For instance, Manitoba's minister of highways and transportation said “The western provinces are pleased that the federal government has appointed the honourable Mr. Justice Willard Z. Estey—. Justice Estey's pre-eminent background makes him a highly qualified individual to examine potential changes in the grain handling and transportation system”.

Leroy Larsen of the Saskatchewan Wheat Pool said “This is exactly the broad mandate we were looking for—. Let us get all the issues on the table”.

Ted Allen, the president of the United Grain Growers, said “You have to see it as a positive”.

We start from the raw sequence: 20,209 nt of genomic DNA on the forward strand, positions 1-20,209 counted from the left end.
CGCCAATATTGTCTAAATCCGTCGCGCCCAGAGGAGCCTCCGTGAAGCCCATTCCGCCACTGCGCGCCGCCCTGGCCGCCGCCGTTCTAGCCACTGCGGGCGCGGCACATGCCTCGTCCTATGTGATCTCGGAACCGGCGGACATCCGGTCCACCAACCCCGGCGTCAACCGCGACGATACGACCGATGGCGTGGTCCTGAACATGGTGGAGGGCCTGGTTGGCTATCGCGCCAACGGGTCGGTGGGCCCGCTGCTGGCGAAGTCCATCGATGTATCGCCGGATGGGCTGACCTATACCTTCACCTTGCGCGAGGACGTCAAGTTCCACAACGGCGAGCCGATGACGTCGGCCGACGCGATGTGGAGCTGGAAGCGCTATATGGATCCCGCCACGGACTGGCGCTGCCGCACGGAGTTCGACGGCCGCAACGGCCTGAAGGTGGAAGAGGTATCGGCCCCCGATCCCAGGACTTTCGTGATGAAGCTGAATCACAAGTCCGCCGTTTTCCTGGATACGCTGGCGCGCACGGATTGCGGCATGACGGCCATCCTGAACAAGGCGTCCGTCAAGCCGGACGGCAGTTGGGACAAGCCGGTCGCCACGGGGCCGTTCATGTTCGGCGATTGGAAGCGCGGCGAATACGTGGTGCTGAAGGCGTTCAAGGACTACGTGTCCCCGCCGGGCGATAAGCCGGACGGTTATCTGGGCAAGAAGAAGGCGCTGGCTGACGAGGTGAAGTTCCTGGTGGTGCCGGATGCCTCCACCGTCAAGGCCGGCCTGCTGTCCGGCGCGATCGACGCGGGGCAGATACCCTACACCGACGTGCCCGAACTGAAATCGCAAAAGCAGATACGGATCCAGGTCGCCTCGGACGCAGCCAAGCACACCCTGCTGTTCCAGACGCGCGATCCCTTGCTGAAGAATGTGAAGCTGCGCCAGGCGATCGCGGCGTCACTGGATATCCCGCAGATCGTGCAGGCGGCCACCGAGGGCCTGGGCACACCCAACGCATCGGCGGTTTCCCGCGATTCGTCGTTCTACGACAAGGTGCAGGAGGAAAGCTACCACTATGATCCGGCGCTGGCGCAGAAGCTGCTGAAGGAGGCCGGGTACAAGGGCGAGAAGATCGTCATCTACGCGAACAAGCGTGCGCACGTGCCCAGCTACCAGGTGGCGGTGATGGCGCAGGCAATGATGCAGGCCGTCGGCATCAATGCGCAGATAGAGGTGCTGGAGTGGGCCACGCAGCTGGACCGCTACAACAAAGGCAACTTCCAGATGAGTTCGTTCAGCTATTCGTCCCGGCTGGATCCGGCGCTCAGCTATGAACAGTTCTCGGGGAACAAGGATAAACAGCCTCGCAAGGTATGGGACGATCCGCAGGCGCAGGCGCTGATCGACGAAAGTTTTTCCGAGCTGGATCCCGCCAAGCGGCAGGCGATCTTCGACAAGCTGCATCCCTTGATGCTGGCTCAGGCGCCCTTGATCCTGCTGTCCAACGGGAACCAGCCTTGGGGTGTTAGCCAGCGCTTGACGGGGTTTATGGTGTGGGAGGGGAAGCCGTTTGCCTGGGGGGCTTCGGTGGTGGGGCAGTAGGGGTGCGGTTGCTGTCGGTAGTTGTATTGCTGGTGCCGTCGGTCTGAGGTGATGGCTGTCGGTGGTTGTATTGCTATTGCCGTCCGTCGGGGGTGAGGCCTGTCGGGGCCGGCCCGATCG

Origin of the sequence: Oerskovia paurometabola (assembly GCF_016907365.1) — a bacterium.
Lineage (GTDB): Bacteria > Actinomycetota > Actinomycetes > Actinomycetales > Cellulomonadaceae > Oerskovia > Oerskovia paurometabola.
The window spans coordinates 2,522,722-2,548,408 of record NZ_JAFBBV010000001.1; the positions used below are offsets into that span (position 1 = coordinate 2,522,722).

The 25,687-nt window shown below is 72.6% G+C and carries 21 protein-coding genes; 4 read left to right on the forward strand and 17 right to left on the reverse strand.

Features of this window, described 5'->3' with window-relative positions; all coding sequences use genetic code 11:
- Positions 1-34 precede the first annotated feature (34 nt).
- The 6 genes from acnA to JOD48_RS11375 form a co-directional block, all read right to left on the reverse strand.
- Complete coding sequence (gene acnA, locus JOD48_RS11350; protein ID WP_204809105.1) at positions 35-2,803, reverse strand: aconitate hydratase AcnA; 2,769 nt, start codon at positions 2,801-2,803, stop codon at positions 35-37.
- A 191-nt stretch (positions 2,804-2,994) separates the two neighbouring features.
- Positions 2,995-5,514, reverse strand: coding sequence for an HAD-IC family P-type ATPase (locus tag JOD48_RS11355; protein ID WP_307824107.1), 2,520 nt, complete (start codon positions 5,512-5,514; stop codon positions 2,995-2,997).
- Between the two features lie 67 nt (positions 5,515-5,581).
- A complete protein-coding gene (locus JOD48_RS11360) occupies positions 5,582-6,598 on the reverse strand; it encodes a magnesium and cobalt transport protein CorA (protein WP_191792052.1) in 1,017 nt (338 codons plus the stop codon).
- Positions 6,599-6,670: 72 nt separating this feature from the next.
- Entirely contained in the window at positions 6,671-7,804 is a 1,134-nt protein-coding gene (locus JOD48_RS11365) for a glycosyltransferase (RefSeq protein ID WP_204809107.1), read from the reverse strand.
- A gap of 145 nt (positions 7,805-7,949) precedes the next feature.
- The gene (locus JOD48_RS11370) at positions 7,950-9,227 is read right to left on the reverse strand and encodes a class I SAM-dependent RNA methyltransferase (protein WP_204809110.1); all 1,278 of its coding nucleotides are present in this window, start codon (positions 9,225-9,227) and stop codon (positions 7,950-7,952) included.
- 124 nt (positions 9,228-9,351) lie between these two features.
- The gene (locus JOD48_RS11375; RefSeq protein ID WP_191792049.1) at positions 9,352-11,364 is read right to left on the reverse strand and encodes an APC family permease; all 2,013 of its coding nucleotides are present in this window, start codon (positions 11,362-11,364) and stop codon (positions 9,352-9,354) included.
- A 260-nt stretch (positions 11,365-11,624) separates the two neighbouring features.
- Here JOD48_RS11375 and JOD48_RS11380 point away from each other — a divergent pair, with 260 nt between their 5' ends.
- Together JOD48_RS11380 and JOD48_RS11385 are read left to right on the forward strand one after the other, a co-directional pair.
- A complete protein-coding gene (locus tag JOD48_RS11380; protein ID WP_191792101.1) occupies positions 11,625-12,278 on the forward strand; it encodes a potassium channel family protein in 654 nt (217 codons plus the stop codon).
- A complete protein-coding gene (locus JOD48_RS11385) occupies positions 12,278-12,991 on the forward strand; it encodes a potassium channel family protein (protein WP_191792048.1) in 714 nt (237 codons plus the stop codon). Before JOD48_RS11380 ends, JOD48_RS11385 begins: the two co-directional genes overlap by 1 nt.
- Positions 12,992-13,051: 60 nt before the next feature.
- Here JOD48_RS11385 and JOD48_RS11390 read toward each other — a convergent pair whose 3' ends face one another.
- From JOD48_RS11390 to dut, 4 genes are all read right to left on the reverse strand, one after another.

Justice Estey will be conducting the review in two phases. During the first phase he will consult stakeholders in order to identify the key issues and problems. Work in this phase of the review is already under way. Justice Estey will report to the minister on his phase one findings by May 31, 1998.

I want to stress to the hon. member that this is an important part of the review. The second phase will commence after the resolution of the complaint currently before the Canadian Transportation Agency. Phase two will involve the development of a package of recommendations on issues and problems identified during phase one. It is expected that Justice Estey will submit his report on phase two findings to the minister by the end of this year.